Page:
Instead of using a regular wireless broadband router at home, I’ve been using a DIY pfSense box for a number of years. pfSense has provided excellent performance and reliability. The DIY box had a sort of hardware refresh a short while ago. Just for interest, here is the “BOM” — Bill of Materials — for this box.
Atom processors were the rage previously for low-power embedded systems. These days, they have been taken over by Celeron processors (though, interestingly, the Knights Landing processor uses Atom cores). I wasn’t very adventurous with high-performance CPU, and stuck with a middling Intel BayTrail N2930 processor. It is clocked at 2.16GHz, has 2MB cache, and while it has TDP spec’ed at 7.5W, the Scenario Design Power (SDP), which is the real-world performance, is listed at just 3.5W.
With the processor nailed down, I selected the Jetway-JNF9HG-2930 motherboard from Jetway. It comes with 4x Intel i211AT Gigabit Ethernet ports, one USB 3.0 port, one USB 2.0 port, one RS-232 serial port, and one 12V DC input jack. The pico-PSU that used to be needed in the past is now built into the motherboard itself.
The motherboard includes headers for VGA and 4 additional USB ports, among others. It has mini-PCIe and mSATA ports onboard, as well as proprietary extension side-port for use with Jetway expansion modules.
For RAM, I used the Crucial 4GB 204-pin DDR3L-1333 SO-DIMM (from Amazon). pfSense doesn’t need 4GB, but there’s no point getting less. In fact, I wondered about populating both available memory slots, but again, there’s no point at all to have 8GB of RAM. This is going to be a router, not a server.
While I previously installed pfSense onto a USB stick, this time I opted to use a SSD. Instead of a SATA-type SSD drive, I went with the Transcend 64GB SATA III 6Gb/s MSA370 mSATA Solid State Drive (from Amazon). This one has 64GB capacity, over an order of magnitude more than what pfSense needs. But you know what, it doesn’t make sense, cost-wise, to get a smaller one.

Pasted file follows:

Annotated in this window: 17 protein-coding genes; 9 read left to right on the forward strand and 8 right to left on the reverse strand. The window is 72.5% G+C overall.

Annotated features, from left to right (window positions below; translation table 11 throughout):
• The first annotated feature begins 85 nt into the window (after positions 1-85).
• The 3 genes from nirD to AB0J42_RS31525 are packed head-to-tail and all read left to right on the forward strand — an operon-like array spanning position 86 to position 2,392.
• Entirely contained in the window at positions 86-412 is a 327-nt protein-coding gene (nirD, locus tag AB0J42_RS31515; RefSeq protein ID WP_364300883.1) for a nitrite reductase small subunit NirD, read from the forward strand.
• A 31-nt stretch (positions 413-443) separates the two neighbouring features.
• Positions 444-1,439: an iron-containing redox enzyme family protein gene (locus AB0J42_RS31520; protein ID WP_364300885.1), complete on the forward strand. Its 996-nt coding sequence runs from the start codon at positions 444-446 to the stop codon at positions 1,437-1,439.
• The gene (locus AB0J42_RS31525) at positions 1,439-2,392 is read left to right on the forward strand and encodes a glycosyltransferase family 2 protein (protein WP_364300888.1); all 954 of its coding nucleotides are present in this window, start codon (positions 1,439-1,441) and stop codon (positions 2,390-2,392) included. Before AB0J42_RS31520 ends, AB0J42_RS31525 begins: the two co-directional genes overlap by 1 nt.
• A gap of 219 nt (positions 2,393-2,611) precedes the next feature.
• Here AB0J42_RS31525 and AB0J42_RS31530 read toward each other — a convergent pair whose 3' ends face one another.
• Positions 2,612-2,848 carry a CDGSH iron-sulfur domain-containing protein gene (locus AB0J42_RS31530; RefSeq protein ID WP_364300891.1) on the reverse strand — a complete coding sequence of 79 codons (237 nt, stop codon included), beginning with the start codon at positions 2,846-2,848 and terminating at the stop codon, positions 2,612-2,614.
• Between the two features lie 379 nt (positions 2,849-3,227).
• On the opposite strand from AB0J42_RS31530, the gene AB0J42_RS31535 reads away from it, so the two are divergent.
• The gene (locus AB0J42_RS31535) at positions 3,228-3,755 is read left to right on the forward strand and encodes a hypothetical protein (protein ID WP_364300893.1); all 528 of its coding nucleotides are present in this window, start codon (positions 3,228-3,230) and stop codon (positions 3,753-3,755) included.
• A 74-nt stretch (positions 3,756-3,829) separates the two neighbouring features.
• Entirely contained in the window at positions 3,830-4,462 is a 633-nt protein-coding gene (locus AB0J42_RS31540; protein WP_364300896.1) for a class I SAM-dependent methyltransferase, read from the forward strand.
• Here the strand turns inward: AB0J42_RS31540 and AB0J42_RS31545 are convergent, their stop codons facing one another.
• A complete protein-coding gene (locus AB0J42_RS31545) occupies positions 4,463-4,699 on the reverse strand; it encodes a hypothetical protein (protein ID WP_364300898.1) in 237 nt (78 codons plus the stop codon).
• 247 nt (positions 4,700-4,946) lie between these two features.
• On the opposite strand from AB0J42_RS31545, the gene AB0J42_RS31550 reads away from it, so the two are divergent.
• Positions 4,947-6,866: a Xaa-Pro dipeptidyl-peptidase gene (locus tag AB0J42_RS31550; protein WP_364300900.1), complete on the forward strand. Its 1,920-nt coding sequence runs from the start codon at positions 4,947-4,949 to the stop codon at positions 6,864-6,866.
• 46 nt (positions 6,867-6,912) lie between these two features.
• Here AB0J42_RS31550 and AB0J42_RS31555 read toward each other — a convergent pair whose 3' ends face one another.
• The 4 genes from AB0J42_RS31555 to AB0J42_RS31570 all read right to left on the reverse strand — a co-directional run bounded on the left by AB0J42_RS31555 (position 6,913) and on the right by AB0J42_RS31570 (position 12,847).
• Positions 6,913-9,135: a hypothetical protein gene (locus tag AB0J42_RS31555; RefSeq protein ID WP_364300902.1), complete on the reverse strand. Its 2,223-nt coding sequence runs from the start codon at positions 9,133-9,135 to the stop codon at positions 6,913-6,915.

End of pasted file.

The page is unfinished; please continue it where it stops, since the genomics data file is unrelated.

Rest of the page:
I didn’t know before this, that mSATA and mini-PCIe connectors are physically identical. In fact, you can put a mSATA module into a mini-PCIe slot, and vice versa, but they won’t work.
I’m still using the M350 mini-ITX chassis. It’s functional and practical. Most importantly, it’s quite budget friendly. For my particular motherboard, I could have gone for a sleek low-profile chassis, but there doesn’t seem to be cheap ones available.
Here’s the assembled box. Yes, it’s fan-less. It runs cool enough to not need a fan.
With the mini-PCIe slot, you could also add Wi-Fi support. I decided to run a Wi-Fi AP externally, and not have it inside pfSense. I figured a dedicated Wi-Fi AP will do far better with MU-MIMO and Beamforming magic.
If you have a project that requires multiple LAN ports, such as to build a router, this BOM will come in useful. Don’t build this to do layer-2 switching though. A cheap unmanageable switch is going to be faster.
6 thoughts on “New DIY pfSense Router Box”
Looking to roll my own pfsense box, where can I get the Jetway motherboard in Singapore? Did you ship it in?
Hi Jacob, yup it was all shipped in.
You mention you don’t need to use the picopsu to power this motherboard. What do you use to power it then? Do you need to buy a separate AC-DC power brick?
Yes you still need an AC-DC power brick, because the motherboard does require a 12V DC in. Previously, the pico-PSU would still have required the 12V DC.
I based my Pfsense box on a i5 mini-pc drawing slightly twice the power:
Do you have Openvpn installed? What is the performance like?
Sorry, haven’t setup OpenVPN on this box yet. I could run openssl speed tests if you like. 🙂
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